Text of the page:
At one telling point in the book, Gulf of Carpentaria activist and political leader Murandoo Yanner relates an encounter between Tracker and Jenny Macklin, then Minister for Indigenous Affairs in the Rudd government. Tracker was helping Yanner to lobby Macklin over the Wild Rivers legislation in Queensland.
Notoriously, Macklin had persisted with the Howard government’s “Northern Territory Intervention”, and was regarded with suspicion by most Aboriginal leaders. Nevertheless, she was the federal minister and had to be dealt with.
Yanner recalls the atmosphere that followed: “You could have heard a pin drop and pistols drawn at twenty paces, and the whole thing went sour pretty quickly.”
As they approached, Tracker called out, “How ya going, Genocide Jenny?”
It tells you a lot about the man. He had regular access to the corridors of power yet still called a spade a spade. He was capable of dealing with politicians of any background and station yet did not forfeit his never-back-down attitude.
He was able to gain the upper hand from the first with an irreverent comment. And, above all, he was a funny bugger. (Another memorable thumbnail character sketch, this one related by Tracker himself, is of current senator Pat Dodson as a “mobile wailing wall”: a place where white people go to confess and forgo their sins.)
It also tells you a lot about Wright’s epic tribute to Tracker. We do not read Wright quoting Yanner, but hear the whole yarn directly from the source.
Born in 1954, Tracker was one of the stolen generation. His life spanned the latter years of the White Australia policy, when Aboriginal people were still legally part of the nation’s fauna, to the tumultuous period in Aboriginal politics following the Intervention, until his death in 2015.
This is not a book about Tracker’s life authored by Wright, but consists of stories and recollections told to her by the man himself as well as 50 others, from family and school mates, to Aboriginal and non-Indigenous leaders in our time. Wright brilliantly intersperses and weaves these together into an epic of stories and storytelling.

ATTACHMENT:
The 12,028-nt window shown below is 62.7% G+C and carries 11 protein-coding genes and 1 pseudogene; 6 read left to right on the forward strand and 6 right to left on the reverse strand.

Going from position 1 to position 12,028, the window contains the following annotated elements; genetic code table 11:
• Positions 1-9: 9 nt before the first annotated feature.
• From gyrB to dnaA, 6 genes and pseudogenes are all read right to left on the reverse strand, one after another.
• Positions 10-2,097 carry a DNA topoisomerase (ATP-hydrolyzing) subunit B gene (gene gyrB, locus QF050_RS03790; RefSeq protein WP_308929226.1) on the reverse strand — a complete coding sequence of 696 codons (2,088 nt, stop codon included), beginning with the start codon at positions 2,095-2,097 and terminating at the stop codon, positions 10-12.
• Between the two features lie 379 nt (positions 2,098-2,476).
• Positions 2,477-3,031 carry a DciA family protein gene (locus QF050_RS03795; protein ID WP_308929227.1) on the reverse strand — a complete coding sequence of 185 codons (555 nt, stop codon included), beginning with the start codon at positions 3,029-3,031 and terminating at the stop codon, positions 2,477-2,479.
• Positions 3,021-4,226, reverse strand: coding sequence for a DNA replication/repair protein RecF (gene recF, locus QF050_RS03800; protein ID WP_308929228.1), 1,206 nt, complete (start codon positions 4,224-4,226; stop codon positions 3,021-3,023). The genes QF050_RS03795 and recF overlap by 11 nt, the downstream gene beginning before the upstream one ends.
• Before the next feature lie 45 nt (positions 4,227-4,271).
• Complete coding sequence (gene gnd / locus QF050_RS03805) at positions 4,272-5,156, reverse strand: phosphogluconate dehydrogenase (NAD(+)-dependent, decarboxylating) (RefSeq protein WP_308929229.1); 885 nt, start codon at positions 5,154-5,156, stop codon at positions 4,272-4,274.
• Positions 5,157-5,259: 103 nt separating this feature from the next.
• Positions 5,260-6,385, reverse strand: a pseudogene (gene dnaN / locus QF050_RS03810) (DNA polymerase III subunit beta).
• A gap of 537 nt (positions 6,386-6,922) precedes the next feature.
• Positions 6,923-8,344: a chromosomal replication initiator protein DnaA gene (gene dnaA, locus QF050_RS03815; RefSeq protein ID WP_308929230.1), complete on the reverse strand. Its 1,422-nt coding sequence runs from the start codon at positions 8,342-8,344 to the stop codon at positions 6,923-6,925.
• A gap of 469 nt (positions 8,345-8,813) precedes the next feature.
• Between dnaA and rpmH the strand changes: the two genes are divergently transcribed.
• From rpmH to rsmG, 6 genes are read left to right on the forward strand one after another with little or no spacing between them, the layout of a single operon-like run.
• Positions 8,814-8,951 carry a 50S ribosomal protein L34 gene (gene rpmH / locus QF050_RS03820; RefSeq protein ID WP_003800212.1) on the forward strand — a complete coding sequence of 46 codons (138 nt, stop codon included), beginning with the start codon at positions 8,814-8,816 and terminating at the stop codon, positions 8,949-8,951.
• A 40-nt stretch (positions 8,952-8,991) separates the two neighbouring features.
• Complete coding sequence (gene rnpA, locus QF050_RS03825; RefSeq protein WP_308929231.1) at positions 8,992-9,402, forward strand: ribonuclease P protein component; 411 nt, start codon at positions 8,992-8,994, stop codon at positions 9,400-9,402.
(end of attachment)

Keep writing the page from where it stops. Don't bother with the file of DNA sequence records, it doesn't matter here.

As the tributes to Tracker have flowed in the months since its publication, and many will surely follow as it garners further prizes and draws in ever more readers, so have the attempts to describe both the work’s genre and the mode of authorship it enacts.
In their award statement, the Stella judges call it a “biography”, but also a “new way of writing memoir”. These descriptors capture aspects of the book – a birth to death tale does emerge from Wright’s layering of stories, and these are, of course, conjured from memory – but they also obscure.
Wright didn’t “write” the work but elicited the stories that comprise it through conversation. Towards the end of the book there is an unbroken sequence of nearly 100 pages of Tracker and Wright conversing, the contents of which are largely a mixture of philosophy and political economy. In these pages, Tracker’s voice is mostly serious, even earnest, as he expounds on the need to create a sustainable economic basis on which Aboriginal people can palpably enjoy their hard-won land rights and native title.
While it is no doubt true that readers accustomed to biographies in the European tradition will be struck by the novelty of reading a tribute to a storyman made up of many stories, Tracker’s strengths as a work are are not dependent on this putative departure from the biographical genre. It is simply remarkable to hear Tracker’s genuinely funny jokes and stories told repeatedly, often word for word and channelling Tracker’s unmistakable style, by such a range of different speakers. Over the course of the book, the repetition of these stories consolidates them and imprints them on the memory.
It is fitting that a book written in the mode and genre of Aboriginal storytelling should win a prize that encompasses both non-fiction and fiction.
It is a work, epic in scope and size, that will ensure that a legend of Central Australian politics is preserved in myth.
Ben Etherington is senior lecturer in postcolonial and world literary studies at Western Sydney University, and a member of the Writing and Society Research Centre. This article was originally published on The Conversation.
The Stella Prize is an annual literary award celebrating Australian women’s writing. Read The Conversation‘s guide to the six books shortlisted for the prize here.